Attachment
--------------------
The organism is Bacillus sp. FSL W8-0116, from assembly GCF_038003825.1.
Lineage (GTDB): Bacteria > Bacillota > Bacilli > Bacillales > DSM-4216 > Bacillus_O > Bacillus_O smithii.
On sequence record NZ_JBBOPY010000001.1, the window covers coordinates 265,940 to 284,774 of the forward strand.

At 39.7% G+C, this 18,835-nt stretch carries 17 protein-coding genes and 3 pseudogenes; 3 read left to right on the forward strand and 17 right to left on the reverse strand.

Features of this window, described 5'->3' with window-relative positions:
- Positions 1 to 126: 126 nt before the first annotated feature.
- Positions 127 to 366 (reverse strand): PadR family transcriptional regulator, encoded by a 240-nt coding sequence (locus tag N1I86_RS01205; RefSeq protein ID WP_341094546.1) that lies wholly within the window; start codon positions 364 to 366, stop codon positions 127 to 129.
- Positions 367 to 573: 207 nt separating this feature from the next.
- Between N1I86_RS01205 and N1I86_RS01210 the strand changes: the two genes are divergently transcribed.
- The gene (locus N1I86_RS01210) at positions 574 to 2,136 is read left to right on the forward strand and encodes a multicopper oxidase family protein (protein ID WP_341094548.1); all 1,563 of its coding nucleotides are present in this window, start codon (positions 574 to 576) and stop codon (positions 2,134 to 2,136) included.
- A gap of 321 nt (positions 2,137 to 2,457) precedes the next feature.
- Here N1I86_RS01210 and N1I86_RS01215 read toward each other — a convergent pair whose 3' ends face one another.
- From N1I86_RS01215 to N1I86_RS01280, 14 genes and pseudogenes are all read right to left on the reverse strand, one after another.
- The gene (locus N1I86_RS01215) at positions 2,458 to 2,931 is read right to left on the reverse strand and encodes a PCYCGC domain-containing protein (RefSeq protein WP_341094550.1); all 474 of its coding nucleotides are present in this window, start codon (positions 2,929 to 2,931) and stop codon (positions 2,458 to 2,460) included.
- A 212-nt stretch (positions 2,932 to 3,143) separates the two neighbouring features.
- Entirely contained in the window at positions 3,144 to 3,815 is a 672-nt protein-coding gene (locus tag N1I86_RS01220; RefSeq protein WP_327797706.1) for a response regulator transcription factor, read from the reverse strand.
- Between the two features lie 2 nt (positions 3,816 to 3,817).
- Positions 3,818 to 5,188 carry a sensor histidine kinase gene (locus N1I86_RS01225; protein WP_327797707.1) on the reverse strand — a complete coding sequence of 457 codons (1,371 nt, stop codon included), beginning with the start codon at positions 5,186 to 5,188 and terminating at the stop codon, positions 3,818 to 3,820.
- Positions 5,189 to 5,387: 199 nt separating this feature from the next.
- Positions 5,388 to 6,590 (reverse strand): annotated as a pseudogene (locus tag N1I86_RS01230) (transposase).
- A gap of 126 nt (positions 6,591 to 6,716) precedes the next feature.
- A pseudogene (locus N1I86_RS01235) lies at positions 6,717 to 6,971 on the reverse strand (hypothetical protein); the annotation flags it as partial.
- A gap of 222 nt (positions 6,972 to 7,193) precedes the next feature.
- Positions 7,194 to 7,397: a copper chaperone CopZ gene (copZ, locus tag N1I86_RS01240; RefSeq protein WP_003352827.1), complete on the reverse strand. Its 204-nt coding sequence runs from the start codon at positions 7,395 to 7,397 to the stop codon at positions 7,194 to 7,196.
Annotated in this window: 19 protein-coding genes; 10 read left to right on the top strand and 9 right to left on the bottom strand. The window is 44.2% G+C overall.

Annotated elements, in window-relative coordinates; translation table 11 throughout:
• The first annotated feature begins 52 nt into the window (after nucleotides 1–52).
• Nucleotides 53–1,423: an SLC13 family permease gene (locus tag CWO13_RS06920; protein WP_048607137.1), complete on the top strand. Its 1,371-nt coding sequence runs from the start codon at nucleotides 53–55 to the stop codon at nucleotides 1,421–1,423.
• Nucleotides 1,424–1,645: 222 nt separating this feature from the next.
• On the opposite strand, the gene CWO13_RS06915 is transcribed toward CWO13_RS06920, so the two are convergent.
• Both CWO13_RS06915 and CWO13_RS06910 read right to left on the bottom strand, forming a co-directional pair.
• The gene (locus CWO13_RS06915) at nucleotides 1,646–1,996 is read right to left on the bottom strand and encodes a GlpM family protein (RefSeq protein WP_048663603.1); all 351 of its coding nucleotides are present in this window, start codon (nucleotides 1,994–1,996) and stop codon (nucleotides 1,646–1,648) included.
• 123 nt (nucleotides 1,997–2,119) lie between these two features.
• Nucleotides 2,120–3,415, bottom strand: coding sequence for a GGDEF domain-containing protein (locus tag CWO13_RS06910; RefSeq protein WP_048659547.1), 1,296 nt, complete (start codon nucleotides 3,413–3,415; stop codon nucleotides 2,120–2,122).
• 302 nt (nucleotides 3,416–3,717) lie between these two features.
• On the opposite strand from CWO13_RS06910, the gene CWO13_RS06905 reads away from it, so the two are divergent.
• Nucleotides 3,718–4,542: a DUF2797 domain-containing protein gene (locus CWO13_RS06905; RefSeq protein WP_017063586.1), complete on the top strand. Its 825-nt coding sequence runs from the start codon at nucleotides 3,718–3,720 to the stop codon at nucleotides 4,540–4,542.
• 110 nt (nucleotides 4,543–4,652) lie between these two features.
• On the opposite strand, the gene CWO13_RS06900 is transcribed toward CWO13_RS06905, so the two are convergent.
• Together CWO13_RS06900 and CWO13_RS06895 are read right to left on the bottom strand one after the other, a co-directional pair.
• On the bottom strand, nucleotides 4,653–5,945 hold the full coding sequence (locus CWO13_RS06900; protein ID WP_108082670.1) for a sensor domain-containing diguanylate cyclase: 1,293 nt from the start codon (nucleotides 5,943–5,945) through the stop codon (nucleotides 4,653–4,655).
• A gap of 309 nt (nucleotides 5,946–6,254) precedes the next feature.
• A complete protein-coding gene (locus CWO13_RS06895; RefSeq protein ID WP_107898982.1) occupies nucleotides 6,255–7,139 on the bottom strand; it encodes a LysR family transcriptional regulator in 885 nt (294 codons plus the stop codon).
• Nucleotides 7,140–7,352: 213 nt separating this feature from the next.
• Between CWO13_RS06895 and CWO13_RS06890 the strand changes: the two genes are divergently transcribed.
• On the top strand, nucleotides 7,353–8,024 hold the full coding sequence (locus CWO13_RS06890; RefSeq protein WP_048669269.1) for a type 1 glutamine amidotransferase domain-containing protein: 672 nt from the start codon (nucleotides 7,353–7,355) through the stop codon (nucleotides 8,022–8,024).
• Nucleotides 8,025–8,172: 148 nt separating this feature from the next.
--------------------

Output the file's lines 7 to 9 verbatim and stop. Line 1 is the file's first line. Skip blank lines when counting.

- Positions 127 to 366 (reverse strand): PadR family transcriptional regulator, encoded by a 240-nt coding sequence (locus tag N1I86_RS01205; RefSeq protein ID WP_341094546.1) that lies wholly within the window; start codon positions 364 to 366, stop codon positions 127 to 129.
- Positions 367 to 573: 207 nt separating this feature from the next.
- Between N1I86_RS01205 and N1I86_RS01210 the strand changes: the two genes are divergently transcribed.